1. Refocus our staff development services (both in our labs and in our custom training program) from application specific topics to curriculum integration specific topics. (For instance, on the Mac platform, instead of specific iPhoto and iMovie classes, we might offer "iLife projects for high School English Language Arts".) Traditionally we offer week long summer institutes for teachers, and I think this is an ideal time to implement and pilot this change. I have already begun the needs assessment for this change, but this will also require that a good deal of time is devoted to instructional design. We may need to recruit a new cadre of trainers better qualified for this sort of integration training.

2. Infuse these new integration efforts not only with ways to integrate existing technologies into existing pedagogies, but also with ways to alter pedagogy to be more context-embedded, inquire-driven, and socially-negotiated in keeping with the need to help students develop 21st Century Skills such as digital literacy, inventive thinking, effective communication, and high productivity. http://www.ncrel.org/engauge/skills/skills.htm

3. Provide consulting services to help schools and districts build their own capacity to do all of the above.

4. Provide additional consulting services to help schools and districts to implement hardware, software, and curricular technology standards (including a systematic process for revision, updates, and replacements) in order to support the above.

Long Term

1. Our department does a good job of staying on top of new and current trends in the integration of educational technologies into the curriculum. However, there is no formal system in place. While a formal system may not be required, we must remain committed to seeking out and exploring new applications of new technologies if we are to continue to inspire innovation in education. This will be costly in terms of relatively risky investments in conferences, correspondence with experts, equipment, and the time to needed to experiment.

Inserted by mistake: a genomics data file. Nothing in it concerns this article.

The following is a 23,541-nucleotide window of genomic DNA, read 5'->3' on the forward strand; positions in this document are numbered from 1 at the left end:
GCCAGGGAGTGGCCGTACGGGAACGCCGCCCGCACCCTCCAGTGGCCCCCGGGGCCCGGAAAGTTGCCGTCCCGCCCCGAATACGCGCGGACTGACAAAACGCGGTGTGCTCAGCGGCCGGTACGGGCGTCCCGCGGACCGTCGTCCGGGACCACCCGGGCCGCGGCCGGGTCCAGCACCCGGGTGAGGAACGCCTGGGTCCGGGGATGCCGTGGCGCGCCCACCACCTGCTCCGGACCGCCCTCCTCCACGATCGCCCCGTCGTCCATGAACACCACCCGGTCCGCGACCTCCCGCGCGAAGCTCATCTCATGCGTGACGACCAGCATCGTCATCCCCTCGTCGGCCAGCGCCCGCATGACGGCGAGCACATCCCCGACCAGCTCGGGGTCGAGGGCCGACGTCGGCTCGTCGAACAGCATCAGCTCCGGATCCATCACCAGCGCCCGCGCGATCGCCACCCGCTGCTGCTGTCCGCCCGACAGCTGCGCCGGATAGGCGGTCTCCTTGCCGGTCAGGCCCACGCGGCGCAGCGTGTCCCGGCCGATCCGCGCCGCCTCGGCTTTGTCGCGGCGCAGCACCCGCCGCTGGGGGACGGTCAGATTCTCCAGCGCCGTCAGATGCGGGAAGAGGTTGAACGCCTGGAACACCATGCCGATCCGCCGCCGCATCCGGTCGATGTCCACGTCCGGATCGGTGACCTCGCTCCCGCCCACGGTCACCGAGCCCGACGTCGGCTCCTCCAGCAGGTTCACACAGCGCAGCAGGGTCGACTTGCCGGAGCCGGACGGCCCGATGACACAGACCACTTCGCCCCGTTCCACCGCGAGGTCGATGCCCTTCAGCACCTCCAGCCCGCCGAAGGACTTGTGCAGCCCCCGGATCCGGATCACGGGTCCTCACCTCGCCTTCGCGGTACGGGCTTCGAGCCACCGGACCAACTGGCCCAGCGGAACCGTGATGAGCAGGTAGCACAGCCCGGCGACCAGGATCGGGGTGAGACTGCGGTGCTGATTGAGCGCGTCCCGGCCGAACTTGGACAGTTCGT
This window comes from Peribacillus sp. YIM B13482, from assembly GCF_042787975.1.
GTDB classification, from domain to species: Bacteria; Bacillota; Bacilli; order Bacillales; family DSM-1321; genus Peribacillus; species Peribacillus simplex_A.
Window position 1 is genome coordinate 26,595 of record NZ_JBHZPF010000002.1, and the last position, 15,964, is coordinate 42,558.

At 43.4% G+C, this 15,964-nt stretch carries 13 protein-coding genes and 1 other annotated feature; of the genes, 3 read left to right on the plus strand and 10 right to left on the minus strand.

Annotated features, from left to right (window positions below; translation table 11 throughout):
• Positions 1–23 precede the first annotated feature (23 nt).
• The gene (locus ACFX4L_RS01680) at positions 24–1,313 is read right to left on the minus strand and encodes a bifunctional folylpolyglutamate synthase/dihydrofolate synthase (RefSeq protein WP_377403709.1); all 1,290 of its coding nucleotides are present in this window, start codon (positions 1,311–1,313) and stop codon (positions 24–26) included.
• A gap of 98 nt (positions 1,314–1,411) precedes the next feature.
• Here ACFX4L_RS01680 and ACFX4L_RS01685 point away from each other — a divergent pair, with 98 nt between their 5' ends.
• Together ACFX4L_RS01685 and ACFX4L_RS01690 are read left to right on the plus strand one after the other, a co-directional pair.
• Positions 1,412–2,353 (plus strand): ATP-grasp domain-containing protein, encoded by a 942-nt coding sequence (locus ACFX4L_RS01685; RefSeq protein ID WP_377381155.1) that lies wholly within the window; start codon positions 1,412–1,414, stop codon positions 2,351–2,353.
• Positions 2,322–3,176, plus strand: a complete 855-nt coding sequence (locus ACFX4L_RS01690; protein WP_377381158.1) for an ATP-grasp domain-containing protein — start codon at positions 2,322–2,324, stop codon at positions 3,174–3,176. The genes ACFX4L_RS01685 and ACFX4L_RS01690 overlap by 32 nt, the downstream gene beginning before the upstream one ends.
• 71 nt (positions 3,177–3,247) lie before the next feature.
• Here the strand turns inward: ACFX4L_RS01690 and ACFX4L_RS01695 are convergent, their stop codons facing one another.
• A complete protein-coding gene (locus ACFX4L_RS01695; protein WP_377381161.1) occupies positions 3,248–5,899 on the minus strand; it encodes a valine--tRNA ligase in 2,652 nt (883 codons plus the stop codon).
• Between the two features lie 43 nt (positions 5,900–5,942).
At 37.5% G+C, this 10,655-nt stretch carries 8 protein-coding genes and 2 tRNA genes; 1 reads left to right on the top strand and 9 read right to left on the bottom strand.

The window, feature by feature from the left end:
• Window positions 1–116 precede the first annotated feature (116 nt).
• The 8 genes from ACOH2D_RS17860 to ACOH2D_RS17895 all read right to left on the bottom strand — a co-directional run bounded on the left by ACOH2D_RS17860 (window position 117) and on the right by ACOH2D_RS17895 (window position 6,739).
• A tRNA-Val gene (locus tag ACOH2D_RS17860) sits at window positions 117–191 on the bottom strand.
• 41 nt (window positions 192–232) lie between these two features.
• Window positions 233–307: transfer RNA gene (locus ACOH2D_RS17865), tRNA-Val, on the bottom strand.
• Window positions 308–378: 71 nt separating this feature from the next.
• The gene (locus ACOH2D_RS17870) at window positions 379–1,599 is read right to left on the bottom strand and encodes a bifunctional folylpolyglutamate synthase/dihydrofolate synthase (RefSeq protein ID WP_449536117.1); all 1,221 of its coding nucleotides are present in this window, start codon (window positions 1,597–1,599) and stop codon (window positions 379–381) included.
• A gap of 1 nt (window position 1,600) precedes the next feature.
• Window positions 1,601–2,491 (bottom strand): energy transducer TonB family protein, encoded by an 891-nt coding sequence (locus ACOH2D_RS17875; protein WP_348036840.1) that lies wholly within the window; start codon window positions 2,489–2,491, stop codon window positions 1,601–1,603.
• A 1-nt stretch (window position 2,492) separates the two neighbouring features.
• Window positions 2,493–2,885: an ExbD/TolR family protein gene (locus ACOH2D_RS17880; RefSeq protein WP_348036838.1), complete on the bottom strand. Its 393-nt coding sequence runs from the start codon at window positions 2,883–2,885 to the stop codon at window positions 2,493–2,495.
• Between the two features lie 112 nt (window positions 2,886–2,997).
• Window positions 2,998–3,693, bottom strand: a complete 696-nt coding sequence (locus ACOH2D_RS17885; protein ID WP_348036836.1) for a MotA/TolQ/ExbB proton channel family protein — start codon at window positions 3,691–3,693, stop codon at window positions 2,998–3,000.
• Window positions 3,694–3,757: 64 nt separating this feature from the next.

2. In addition to exploring new technologies, we must also allocate resources to exploring new pedagogies and new school structures (in terms of physical layout, distance learning, and schedules – for classes, school days, and school years) made possible by the new technologies.

3. It is my firm belief that the current public education system must reinvent itself for the 21st Century (which includes of course contingencies for continued reinvention) or else be replaced by private efforts, perhaps at the cost of tremendous societal growth pains, such as the loss of many culturally unifying traditions and a greater digital divide between the have’s and have not’s. If we are to avoid this, hybrid organizations, such as the county office, which have the resources, vision, and flexibility to help schools and districts to adapt must lead the way. This is what keeps me up at night, and what gets me up in the morning. I want to be a part of this change.

-Mark

Tech is for girls

Tuesday, February 22nd, 2005

Tech is for girls

This is cool. A conference for introducing 5th to 8th grade girls to technologies… inclduing blogs. Came to me on an “as it happens” Google Alert.

No anonymous comments… planning a move

Sunday, February 20th, 2005
Many of my readers have already shared their frustration with the MSN Passport login required to post comments on this blog.

The following post by a fellow MSN blogger explains the situation well.
http://spaces.msn.com/members/wphowell/blog/cns!1p_bzkoardb-8JAm4_bq68mg!126.entry


I am therefore planning a move in the first week of March. I’ll be trying out blogger. I’ve got a template all setup, but I haven’t settled on a few details yet, so I’ll publish the address of the site and the feed here once I’ve settled those issues.

In the meantime, thanks to those who have been reading this site or my feed.

-Mark

Ways to use weblogs in education

Sunday, February 20th, 2005

Ways to use weblogs in education

Posted by Anne Davis on 10/5/04; 9:54:05 – but I wasn’t on board yet… and it’s always worth linking to. Ways to use weblogs in education. ‘Nuff said.